Say Nothing is also about two sisters, Dolours and Marian Price. While the fictional Tessa and Marian in Berry’s book were not raised to be political, the real Price sisters were raised in a well-known republican family. Marian and Dolours were participants in several high profile bombings in the UK in the 1970’s. Both sisters spent time in jail, both were subjected to force feedings when they tried to go on hunger strikes, and both received widespread press coverage. Keefe’s investigation also turned up audio recordings, interviews Dolours Price gave to oral historians at Boston College that seem to implicate one or both sisters in the murder of Jean McConville, a single mother of ten children in 1974. Keefe’s book is wonderful at examining 400 years of conflict through the lens of a handful of IRA members and one murder. There’s a surprise twist at the end that is guaranteed to leave you with goosebumps. Say Nothing is perfect for fans of Erik Larson who want a fast-paced, well researched look at the ongoing struggle in Northern Ireland.
Warning:This review contains allusions to disordered eating, parental emotional abuse, trauma and PTSD.
With the release in December 2020 of the recent documentary, Audrey, providing a personal glimpse into internationally beloved actress and humanitarian Audrey Hepburn, fans of her activism, her iconic style and her legend will likely find themselves reaching for other works to provide insight and a feeling of closeness to her. I cannot more strongly recommend Robert Matzen’s Dutch Girl, an addicting biography of Hepburn’s adolescence in the Nazi-occupied Netherlands that reads like historic fiction written by your favorite World War II scholar. It is a marriage of emotion and adrenaline, crafted by a historian whose awe of his subject is apparent throughout the work, and in this intimate tribute to the origins of Hepburn’s legacy of empathy and philanthropy, it doesn’t take readers long to see his point.
Meticulously researched and assembled with the care and sentiment of a personal scrapbook, Dutch Girl is a window into Hepburn’s childhood, defined by parents whose Nazi sympathies nearly destroyed her family and contributed to the occupation and abuse of the Netherlands by Germany during World War II. We are treated to the story of a child of respectively absent and dominant personalities in a wealthy, titled family that had already begun to decline by the time Adolf Hitler rose to power, and how far that family had still to struggle. To say young, mild-mannered Audrey (so-called Adriaantje in Dutch) is the perfect perspective for readers to experience life in the Netherlands as it existed under German occupation is an understatement, and Matzen’s detailed yet fluid writing style adds to the sensation that you’re simply reading a novel about a young girl set during this time. As someone for whom ADHD makes focusing on sitting through an entire book difficult, it surprised me how quickly and easily I was sucked in to this wartime account. Even before Matzen compares the two, it’s easy to see through the story of another girl experiencing the same events from a different perspective why Otto Frank initially asked Hepburn to portray his daughter Anne when her famous diary was made into a film.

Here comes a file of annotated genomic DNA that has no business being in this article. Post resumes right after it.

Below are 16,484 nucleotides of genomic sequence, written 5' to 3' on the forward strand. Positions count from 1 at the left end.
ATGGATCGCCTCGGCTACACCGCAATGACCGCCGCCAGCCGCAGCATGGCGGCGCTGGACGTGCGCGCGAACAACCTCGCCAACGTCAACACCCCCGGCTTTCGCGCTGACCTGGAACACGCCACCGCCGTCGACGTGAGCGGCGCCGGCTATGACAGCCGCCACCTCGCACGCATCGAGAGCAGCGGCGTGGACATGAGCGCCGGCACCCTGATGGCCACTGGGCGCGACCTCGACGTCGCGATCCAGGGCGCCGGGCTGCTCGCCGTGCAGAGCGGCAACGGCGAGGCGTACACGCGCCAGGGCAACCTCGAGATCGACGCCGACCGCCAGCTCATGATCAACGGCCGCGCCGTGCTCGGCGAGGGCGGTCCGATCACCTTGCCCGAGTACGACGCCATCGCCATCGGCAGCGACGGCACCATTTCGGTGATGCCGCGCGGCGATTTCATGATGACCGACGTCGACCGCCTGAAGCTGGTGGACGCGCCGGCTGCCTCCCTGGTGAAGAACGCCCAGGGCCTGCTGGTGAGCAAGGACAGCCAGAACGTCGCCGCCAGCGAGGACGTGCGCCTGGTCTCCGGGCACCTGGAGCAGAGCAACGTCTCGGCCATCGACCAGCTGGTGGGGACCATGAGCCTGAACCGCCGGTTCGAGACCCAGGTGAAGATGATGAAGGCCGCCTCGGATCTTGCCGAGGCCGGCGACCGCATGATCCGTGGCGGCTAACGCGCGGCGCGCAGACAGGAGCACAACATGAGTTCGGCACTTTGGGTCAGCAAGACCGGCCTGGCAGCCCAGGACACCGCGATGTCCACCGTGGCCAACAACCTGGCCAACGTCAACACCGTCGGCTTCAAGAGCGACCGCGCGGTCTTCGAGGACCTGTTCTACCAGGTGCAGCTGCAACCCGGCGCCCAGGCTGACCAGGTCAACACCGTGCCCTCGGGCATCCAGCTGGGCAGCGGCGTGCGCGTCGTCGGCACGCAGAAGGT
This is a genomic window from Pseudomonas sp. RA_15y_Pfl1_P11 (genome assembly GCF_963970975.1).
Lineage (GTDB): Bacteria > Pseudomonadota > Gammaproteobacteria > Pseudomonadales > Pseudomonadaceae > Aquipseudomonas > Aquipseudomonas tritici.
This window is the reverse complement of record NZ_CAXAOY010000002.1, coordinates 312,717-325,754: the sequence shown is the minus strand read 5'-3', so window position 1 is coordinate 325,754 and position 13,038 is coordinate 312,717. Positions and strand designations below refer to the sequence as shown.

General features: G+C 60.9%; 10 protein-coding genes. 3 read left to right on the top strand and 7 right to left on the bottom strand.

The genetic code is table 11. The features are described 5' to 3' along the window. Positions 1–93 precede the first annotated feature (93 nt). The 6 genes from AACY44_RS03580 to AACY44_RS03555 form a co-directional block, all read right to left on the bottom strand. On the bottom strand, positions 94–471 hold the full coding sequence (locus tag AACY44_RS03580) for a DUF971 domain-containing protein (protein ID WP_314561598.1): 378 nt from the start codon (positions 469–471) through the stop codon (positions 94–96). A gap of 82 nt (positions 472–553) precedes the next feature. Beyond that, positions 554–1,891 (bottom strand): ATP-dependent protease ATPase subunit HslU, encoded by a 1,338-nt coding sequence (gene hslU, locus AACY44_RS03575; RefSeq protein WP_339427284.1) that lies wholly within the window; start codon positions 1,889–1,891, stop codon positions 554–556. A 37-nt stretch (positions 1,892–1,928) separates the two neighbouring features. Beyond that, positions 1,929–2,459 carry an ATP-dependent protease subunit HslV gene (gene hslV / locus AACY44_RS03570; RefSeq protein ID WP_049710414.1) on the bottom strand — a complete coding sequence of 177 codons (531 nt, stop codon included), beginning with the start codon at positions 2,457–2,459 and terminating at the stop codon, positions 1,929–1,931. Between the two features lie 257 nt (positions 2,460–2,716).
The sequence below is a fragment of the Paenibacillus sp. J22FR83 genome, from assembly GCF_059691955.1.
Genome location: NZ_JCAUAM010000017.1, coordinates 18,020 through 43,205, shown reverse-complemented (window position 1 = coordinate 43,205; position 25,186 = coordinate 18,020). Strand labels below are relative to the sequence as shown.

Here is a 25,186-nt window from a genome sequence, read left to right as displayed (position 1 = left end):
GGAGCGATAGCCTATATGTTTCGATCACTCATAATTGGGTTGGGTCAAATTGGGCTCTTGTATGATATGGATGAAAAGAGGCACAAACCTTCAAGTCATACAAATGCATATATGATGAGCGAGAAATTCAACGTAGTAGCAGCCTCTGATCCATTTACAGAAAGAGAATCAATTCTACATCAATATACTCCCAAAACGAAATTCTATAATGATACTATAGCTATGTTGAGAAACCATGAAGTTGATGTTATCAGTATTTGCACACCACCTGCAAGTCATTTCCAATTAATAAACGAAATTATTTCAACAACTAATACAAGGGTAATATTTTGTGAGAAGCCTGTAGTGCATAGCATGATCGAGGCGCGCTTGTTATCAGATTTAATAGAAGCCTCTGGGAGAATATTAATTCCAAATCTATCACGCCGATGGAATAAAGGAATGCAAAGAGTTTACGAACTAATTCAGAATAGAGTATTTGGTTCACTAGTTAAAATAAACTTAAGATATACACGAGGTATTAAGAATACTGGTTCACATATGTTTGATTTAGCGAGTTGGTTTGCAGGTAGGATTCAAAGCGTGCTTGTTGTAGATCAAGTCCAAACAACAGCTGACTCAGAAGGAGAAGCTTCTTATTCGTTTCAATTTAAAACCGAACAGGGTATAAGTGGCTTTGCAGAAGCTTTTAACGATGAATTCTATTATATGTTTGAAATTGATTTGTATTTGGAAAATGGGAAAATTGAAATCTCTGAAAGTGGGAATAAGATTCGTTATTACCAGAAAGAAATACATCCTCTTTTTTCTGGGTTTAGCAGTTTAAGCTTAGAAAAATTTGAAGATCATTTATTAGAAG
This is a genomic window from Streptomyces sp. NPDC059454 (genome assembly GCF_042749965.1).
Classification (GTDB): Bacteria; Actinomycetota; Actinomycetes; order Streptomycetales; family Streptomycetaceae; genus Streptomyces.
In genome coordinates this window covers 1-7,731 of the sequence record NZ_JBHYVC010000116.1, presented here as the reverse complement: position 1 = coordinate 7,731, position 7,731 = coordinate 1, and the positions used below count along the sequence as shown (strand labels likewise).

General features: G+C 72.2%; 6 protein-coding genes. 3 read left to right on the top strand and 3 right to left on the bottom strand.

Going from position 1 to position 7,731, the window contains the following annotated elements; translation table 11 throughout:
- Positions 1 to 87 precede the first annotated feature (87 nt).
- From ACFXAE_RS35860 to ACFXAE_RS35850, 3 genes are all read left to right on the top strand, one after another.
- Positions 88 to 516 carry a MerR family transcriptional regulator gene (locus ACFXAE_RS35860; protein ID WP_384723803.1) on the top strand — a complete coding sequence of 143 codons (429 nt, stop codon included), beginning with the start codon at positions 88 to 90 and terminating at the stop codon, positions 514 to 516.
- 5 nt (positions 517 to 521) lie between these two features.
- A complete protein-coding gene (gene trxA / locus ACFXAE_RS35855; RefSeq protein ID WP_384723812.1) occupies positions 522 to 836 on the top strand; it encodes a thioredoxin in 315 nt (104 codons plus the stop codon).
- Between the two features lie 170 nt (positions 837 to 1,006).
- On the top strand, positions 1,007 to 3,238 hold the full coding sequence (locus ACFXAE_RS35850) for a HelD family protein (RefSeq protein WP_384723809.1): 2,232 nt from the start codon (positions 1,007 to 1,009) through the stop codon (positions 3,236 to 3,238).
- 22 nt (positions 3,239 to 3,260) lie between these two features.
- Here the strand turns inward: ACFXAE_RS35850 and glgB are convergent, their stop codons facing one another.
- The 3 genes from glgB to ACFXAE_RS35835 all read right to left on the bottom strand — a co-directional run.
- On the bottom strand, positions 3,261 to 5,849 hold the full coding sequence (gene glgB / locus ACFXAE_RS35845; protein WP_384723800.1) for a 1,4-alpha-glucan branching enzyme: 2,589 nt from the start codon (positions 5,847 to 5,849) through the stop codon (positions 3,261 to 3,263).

Dutch Girl sometimes veers away from a focus on Hepburn to describe significant military maneuvers by Allied or German troops and what their operations meant for Velp, the town in which Hepburn’s family relocated to try to survive the war and unwittingly placed her in both extreme danger and as privy to some of its major events in the Netherlands. But these digressions into what the S.S. was also up to at a certain time or Hepburn’s mother’s lineage and what it meant for her rarely feel distracting: Matzen is an experienced biographer who spins his historic narrative with its seemingly-unrelated factual events in an engaging way that you barely mind, and sometimes forget about Audrey Hepburn the fifteen-year-old a bit in the middle of all the excitement. When we steer back to her it is as a palate-cleanser from the adrenaline of an exciting wartime account and the emotional anchor of the book. As Hepburn’s son Luca Dotti notes in his foreword, after reading the biography, “Even I immediately forgot that there would be a happy ending for Audrey. As I read, I realized that bomb, that bullet, that German truck and its load of prisoners could simply be The End.”